DALLAS — If you’re a hungry student at the University of Texas at Dallas, a good meal can seem so far away. Especially when it is so far away.
“I work on the north side [of campus] and have to walk all the way across campus just to get food,” said one staff member.
It used to be that getting lunch could take more than an hour.
There are now 30 fully autonomous robots delivering food all over campus.
“UT Dallas has always been on the cutting edge of excitement,” said VP of Facilities and Economic Development Dr. Calvin Jamison. “So anything that’s exciting and new, this is the place to try it.”
The robots were developed by a company called Starship, and UT Dallas is only the seventh college campus in America to utilize them.
They can climb curbs, cross streets and deliver your food in 30 minutes. Once robots arrive, users simply punch in a code to unlock it and grab their food.
“It’s about convenience,” said Starship VP of Marketing Henry Harris-Burland. “It’s about offering time back to students.”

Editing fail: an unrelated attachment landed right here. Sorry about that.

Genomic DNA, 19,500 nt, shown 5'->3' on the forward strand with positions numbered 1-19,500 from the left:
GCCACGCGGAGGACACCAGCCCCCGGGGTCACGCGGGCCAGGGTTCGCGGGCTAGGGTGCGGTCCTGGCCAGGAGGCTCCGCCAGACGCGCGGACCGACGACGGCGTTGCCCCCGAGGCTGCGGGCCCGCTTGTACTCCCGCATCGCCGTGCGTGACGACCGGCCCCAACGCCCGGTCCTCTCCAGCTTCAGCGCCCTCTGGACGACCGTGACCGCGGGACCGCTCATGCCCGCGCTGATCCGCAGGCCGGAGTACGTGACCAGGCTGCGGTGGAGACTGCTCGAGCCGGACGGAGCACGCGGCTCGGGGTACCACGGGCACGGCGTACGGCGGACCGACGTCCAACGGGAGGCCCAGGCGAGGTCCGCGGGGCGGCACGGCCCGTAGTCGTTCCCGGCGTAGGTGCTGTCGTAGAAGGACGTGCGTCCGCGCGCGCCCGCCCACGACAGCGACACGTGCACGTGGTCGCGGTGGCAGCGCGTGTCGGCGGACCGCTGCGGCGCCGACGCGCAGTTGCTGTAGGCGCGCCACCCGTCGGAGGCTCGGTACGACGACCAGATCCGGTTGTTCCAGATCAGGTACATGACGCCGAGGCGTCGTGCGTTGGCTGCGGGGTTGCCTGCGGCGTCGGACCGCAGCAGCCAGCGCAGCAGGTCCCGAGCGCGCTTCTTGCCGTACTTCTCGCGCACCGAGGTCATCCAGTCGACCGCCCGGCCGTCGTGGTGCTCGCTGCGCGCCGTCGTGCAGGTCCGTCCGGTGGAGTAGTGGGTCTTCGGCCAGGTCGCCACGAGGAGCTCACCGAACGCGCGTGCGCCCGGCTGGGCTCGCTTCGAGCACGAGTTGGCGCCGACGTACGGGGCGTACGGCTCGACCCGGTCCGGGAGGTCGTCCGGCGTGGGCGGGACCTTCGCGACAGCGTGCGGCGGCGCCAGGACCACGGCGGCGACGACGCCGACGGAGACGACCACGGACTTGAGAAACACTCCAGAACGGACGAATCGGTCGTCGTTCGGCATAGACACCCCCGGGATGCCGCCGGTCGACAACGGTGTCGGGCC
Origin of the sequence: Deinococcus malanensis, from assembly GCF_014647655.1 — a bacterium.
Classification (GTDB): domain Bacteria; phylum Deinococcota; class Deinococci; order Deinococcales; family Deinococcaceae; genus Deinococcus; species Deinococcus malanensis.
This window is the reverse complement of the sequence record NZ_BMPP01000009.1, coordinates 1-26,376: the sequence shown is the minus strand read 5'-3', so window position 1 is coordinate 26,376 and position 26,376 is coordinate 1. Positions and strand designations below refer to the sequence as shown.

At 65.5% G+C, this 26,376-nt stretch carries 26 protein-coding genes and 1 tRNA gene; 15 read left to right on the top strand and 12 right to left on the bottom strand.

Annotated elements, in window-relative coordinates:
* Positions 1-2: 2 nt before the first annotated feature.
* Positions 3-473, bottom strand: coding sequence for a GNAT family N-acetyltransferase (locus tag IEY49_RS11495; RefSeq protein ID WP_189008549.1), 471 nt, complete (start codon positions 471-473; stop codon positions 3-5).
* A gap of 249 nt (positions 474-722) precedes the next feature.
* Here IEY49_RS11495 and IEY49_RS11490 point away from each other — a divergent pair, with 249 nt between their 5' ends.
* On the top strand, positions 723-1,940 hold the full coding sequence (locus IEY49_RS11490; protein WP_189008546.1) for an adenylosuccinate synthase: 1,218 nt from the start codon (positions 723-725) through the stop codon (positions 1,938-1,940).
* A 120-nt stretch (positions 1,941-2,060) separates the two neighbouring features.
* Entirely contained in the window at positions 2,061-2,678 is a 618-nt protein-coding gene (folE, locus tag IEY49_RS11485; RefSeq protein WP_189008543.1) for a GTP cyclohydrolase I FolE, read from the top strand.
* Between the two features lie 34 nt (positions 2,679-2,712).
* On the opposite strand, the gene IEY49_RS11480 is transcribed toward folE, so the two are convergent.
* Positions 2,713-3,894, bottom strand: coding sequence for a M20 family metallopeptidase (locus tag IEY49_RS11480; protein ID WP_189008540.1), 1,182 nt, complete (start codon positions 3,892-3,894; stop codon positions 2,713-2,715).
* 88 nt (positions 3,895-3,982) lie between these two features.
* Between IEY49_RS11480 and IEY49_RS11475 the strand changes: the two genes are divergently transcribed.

Before the robots, there was no food delivery on campus. So, not only has it brought convenience, it’s brought jobs.
Students maintain the robots, clean them and care for them.
Quite literally care for them.
“We’ve seen students patting robots, stroking robots, so the social acceptance has been really high,” Harris-Burland said.
“It’s kinda like a puppy I would say, as it comes up to you and speaks to you after you get your delivery,” said one staff member.
Yes, the robots do talk.
The program has been so successful it may soon pave the way for things like robotic cars.
Because, as UT Dallas knows all too well, once you get a taste of the future … you’re hungry for more.